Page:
The Mill Valley Film Festival draws A-listers and is often the talk of the Bay Area town with celebrities and filmmakers flocking to the North Bay to show off their classy wares. The 44th lineup, announced today, indicates that trend will continue even in the face of the delta variant.
The fest runs Oct. 7 through Oct. 17.
Keeping current with the times, it’s playing host to an Oscar-ready mix of streaming and in-theater alternatives — including a smaller program to delight East Bay film buffs at the Berkeley Art Museum and Pacific Film Archive from Oct. 8 though Oct. 17.
Out of necessity and because of public safety concerns, there will be a greater emphasis placed on the virtual experience, although many of the most-anticipated films will only be screened in theaters. There will be 11 days of screenings at the CineArts Sequoia in Mill Valley and the Christopher B. Smith Rafael Film Center in San Rafael. Unlike last year, the drive-in shows will be no more.
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The fest kicks off Oct. 7 with “Game of Thrones” award-winner Peter Dinklage starring in Joe Wright’s musical version of the classic “Cyrano.” It concludes Oct. 17 with a screening of the whimsical “The French Dispatch” from the wizard of quirk, Wes Anderson.
Known for its star-studded tributes, the festival honors Kenneth Branagh, whose raved-about drama “Belfast” will be shown, and Jane Campion, whose “The Power of the Dog,” coming to Netflix, will be shown.
This year’s Spotlights bring out the star power with Italian filmmaker Paolo Sorrentino (“The Hand of God”), the Bay Area’s Simon Rex (“Red Rocket” and “My Dead Dad”), Maggie Gyllenhaal (“The Lost Daughter”) and Denis Villeneuve (that little film called “Dune”) sharing honors.
Amongst the 118 shorts and features are the gunning-for-awards contenders: “Dune,” “Spencer,” “Red Rocket,” “C’mon C’mon,” “The Power of the Dog,” “Belfast” and “The French Dispatch.”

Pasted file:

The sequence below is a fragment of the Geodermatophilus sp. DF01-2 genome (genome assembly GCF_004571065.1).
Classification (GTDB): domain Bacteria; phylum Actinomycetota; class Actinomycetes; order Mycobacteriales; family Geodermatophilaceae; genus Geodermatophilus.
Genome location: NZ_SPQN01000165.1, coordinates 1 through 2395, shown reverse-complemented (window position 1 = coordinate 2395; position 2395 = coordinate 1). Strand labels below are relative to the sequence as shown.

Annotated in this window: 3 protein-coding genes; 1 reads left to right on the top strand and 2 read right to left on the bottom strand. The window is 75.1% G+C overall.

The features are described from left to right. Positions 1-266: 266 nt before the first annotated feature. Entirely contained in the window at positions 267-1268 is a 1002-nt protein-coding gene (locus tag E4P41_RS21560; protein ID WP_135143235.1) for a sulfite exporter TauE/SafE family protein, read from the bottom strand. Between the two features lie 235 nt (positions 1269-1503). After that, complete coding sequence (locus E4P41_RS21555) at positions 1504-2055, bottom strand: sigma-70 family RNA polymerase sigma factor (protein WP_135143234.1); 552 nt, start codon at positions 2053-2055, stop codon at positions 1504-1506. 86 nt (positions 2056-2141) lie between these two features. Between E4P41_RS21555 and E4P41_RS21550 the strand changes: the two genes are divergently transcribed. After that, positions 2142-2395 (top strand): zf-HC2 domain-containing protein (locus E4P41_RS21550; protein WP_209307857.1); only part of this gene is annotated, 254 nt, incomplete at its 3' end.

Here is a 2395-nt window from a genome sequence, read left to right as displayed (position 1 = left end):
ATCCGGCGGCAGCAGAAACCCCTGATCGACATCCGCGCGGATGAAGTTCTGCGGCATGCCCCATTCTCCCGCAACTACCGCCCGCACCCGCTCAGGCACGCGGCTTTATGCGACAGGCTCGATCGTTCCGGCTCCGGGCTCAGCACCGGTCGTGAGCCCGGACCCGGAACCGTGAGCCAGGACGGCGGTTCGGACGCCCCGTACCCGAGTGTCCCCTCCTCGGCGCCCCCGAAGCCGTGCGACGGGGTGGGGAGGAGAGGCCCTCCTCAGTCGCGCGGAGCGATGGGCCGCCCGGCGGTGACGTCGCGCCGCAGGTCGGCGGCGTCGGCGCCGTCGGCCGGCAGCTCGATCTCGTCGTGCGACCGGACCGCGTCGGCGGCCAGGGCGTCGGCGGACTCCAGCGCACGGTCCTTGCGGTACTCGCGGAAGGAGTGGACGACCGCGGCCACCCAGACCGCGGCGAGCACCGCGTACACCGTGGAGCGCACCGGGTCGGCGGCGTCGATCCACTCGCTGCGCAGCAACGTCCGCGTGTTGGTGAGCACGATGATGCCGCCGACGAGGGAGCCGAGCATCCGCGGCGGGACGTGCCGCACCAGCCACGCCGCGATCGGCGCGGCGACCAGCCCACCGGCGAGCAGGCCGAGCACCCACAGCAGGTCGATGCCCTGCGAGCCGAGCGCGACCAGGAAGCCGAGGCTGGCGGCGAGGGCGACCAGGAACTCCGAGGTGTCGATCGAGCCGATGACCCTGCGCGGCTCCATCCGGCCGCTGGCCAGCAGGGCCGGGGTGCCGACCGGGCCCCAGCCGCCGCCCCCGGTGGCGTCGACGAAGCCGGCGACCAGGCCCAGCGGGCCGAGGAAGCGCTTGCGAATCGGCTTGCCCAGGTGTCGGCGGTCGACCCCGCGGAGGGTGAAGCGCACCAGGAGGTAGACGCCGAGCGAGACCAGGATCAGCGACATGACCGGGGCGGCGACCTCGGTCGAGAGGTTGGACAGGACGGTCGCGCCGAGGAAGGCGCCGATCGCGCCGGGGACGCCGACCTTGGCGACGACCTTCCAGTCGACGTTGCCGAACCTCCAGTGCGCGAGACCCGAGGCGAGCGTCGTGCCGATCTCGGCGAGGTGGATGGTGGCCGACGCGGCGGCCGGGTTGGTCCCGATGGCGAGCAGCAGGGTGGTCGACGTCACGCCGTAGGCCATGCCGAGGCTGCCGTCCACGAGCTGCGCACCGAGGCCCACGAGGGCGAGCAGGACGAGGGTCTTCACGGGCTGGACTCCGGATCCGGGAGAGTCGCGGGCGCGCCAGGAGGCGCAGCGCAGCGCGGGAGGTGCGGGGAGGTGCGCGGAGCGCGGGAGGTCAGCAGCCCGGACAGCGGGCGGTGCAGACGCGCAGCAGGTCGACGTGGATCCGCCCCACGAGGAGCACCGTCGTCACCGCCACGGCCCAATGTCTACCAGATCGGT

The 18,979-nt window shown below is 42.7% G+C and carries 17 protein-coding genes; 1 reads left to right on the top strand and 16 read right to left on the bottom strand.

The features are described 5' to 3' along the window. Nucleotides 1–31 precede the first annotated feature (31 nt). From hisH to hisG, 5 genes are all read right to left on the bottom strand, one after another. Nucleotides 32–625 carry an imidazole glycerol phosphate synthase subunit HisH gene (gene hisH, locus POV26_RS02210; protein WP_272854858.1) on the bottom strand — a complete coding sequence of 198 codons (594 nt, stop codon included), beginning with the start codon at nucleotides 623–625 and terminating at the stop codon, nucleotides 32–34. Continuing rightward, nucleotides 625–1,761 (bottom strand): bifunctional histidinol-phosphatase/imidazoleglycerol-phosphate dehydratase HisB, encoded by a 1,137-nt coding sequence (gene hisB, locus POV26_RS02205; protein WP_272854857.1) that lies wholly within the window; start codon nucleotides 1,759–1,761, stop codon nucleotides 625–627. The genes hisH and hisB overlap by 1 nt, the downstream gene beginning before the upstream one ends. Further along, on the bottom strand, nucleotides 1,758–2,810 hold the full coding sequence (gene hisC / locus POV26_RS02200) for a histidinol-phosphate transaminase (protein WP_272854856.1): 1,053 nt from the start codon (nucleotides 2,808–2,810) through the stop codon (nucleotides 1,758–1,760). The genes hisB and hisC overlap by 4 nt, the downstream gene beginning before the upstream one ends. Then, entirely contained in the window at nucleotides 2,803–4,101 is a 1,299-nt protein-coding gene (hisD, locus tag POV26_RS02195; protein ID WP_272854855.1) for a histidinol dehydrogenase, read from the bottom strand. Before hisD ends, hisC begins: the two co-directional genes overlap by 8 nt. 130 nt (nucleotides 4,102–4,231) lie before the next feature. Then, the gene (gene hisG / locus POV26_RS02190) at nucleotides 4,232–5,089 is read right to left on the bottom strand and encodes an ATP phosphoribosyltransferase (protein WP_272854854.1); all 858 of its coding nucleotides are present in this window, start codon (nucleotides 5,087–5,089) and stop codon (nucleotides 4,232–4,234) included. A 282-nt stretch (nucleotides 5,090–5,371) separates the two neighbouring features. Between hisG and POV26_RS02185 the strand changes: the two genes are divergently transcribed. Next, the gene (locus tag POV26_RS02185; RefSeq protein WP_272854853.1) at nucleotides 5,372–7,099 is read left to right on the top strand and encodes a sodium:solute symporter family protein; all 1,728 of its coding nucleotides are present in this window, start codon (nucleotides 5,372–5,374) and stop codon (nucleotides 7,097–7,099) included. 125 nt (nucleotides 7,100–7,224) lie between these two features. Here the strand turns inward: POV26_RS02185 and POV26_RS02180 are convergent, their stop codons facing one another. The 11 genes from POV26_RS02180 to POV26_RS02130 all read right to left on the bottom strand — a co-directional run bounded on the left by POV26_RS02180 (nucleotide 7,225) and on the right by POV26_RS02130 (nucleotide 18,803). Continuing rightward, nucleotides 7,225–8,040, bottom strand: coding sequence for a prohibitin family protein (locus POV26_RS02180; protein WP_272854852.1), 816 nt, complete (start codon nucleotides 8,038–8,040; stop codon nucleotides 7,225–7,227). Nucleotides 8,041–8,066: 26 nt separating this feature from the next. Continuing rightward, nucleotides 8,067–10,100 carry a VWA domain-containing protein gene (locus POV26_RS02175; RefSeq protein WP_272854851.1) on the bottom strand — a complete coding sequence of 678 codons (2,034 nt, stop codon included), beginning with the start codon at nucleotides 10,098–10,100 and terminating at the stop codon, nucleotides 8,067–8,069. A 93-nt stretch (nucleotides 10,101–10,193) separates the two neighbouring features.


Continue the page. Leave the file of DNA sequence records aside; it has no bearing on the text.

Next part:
There’s also a goldmine to unearth of films with Bay Area connections, including some that will likely pop into the awards race.
Here are some of those:
“American Gadfly”: Proving that truth is often stranger than fiction, Skye Wallin’s documentary revisits how an upstart group of teens launched a presidential campaign involving noted progressive political icon Mike Gravel of Seaside.
“Bad Attitude: The Art of Spain Rodriguez”: San Francisco-based filmmaker Susan Stern turns the lens on her late husband’s influential life and career as an iconic underground artist. It’s a relatively short but highly illuminating documentary that takes us into the rogue ’60s-’70s comic scene and features Rodriguez’s popular mural in the Mission District. It is slated to screen at 7 p.m. Oct. 16 at the Pacific Film Archive.
“Born in Chicago”: San Francisco Chronicle music writer and Berkeley native Joel Selvin serves as producer and writer, but there are numerous other Bay Area associations to directors John Anderson and Bob Sarles’ documentary that looks into the Black heroes of the blues scene in Chicago and the white prodigies who learned from them.